Android: Mainframe

::The mainframe at Titan Transnational Bank has been isolated. Its security protocols have been deactivated and the sysops shut out. You have 23 seconds to use a Sneakdoor before the security comes back online. Grab what you can. %@Naga8946::

Run fast. Score big. Android: Mainframe is a fast-paced game of futuristic crime and cyberdomination for two to four players.

You are a runner, an elite cybercriminal capable of hacking through corporate servers with ease. When you receive an alert that the security protocols at Titan Transnational Bank have been deactivated, you know it's time to go to work. However, you quickly realize you're not the only runner to have received the alert, and you're not the only runner looking to extract cash and data from Titan's servers…

It's one thing to slice and weave through corporate security. It's another thing entirely to outhack rival runners. Can you do it? In Android: Mainframe, you and your friends compete for control of Titan's various nodes. Establish your access points, reroute data pathways, and secure as many of Titan's nodes as you can. In the end, the runner with the biggest haul wins!

It's Not Your Programs. It's How You Use Them.

As a runner, you rely upon your programs, and in Android: Mainframe, it's your ability to use your programs effectively that will separate you from the competition.

At the beginning of the game, you and your opponents shuffle the program stack and then turn the top four faceup, laying them side-by-side in a row. These generic programs are available to anyone, but once used, they're discarded, meaning there's no guarantee you'll have the opportunity to use them later.

Each round, then, on your turn, you can take one action. You can execute a program, discard the top card of the program stack to establish a new access point, or pass. Your goal is to use these actions to claim and secure as many of Titan Transnational Bank's nodes as possible, and that means that you need to be able to place partitions to close off areas of the board so that yours is the only access point within them.

It's Chaos Theory's turn, and she decides to use Zig to secure her access point within a node.

She places the partitions, secures the node, and flips her access point facedown to indicate that the node and her access point are secure and can no longer be manipulated.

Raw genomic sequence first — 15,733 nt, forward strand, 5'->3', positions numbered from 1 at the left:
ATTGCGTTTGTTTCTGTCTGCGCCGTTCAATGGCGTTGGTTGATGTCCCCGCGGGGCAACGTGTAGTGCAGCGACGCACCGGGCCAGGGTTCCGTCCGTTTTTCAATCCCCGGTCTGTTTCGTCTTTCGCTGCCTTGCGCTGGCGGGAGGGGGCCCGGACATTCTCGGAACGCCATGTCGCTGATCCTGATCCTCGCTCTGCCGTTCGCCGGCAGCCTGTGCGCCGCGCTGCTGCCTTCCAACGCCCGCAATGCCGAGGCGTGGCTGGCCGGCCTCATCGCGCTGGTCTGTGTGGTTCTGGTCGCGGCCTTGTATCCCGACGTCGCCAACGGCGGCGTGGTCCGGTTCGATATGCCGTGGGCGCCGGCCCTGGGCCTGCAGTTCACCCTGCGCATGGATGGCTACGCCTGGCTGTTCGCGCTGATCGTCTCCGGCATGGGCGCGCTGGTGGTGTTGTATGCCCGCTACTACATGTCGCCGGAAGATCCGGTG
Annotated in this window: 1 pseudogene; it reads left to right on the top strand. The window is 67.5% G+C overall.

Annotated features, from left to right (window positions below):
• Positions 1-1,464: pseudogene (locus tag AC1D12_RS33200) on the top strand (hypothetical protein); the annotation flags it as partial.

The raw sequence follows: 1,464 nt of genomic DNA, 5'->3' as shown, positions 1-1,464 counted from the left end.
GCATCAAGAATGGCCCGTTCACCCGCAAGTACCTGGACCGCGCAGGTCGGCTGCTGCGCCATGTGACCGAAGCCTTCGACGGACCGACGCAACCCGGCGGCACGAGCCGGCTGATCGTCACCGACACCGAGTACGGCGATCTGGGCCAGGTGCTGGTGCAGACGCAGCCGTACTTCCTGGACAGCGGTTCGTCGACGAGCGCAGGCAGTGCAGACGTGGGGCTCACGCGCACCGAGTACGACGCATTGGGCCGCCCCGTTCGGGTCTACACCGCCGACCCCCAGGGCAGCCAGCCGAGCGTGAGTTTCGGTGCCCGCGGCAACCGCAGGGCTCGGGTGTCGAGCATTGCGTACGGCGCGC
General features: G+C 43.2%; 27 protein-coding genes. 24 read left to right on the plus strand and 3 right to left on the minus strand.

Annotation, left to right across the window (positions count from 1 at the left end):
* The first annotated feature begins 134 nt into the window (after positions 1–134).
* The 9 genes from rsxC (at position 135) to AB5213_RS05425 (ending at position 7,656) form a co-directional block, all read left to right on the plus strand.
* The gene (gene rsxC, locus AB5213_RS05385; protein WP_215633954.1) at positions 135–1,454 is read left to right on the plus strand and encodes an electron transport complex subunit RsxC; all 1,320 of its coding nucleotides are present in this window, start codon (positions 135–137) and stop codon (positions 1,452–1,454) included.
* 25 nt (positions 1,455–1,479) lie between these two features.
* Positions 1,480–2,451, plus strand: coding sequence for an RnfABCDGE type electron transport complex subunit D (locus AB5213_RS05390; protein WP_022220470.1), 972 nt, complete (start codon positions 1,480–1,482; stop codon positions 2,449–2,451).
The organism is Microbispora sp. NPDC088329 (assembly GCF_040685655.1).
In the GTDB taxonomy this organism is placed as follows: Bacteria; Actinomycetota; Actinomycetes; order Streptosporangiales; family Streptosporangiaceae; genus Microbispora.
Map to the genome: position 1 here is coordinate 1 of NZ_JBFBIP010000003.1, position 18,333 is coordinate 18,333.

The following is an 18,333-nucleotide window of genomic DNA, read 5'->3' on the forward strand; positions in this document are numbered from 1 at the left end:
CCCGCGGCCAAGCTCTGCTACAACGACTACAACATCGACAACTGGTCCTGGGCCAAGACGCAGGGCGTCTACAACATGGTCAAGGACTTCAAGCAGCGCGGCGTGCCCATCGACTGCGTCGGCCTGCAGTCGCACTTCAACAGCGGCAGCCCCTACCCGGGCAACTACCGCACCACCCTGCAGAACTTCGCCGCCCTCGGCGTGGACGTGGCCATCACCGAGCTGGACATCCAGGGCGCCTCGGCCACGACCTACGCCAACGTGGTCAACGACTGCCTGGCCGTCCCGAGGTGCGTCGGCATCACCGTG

Most of the generic programs in the program deck allow you to place a specific number of partitions in a specific shape. You can rotate the shape, but you cannot mirror it. Nor can you place the partitions if you cannot place the whole arrangement. Accordingly, Android: Mainframe rewards your ability to envision how the different shapes might fit on the different sections of the board. But programs can do more than place partitions. They can also move partitions, allow you to swap one of your access points with one of your opponents', and disrupt your opponents' plans in other ways.

Because you and your opponents will constantly be disrupting each other's plans, you'll need to keep your strategy and your tactics flexible and fluid. Then, when you recognize the opportunity to make a game-changing play, you need to strike hard and fast, frequently relying upon the power and surprise afforded by your signature programs.

Six Different Runners. Six Different Styles.

When you assume the role of a runner in Android: Mainframe, you don't become just some ordinary runner; you assume the identity of one of six of the Android universe's most notorious cybercriminals. They run the gamut from a precocious teen wünderkind to a calculating information broker to a bioroid whose core directives have somehow been compromised, compelling him to hack.

Each of these different runners comes with five different programs that are unique to him or her alone, and you start the game with a random selection of three of your runner's five signature programs. These are generally more impactful than the generic programs you'll see flowing through the program stack. In fact, in many ways, the signature programs violate the premises established by other programs, which—in a game of futuristic cybercrime—really ought not come as a surprise.

The different ways these unique programs can alter the game are almost startling in their diversity. They can allow you to place extra access points, erase your opponents' access points, replicate the programs that your opponents use, or even take multiple actions in a single turn. As a result, you have to remain wary of any signature programs your opponents might still hold in their hands, and much of your success will depend upon your ability to identify the best moments to employ your own.

Of course, the fact that each of these six runners and their programs are so tightly themed together means that they offer powerful distinct approaches to the game, and your experience as the dispossessed ristie known as Andromeda will be decidedly different than when you play as the irreverent g-mod Ji "Noise" Reilly.

Cyberdomination for Everybody

Titan's accounts stand unsecured. You have only twenty-three seconds, but a lot can happen in twenty-three seconds. Especially when some of the world's greatest runners are competing for fame and fortune. Can you hack your way to the top of the heap? Prove yourself the best of the best in Android: Mainframe!

Read more


{{ p.catalog_number }} | See details
{{ }} {{ p.price|currency:currency_symbol:2 }}
{{ ctl.stock[p.catalog_number].message || 'Not available' }}




Android: Magnum Opus

Android: Netrunner Organized Play Enjoys a Grand Finale at its 2018 World Championships

31 May 2016 Android
Android: Archived Memories

Insights from the Developers of the Android Universe

23 May 2016 Android
Android: Archived Memories

Insights from the Developers of the Android Universe

All news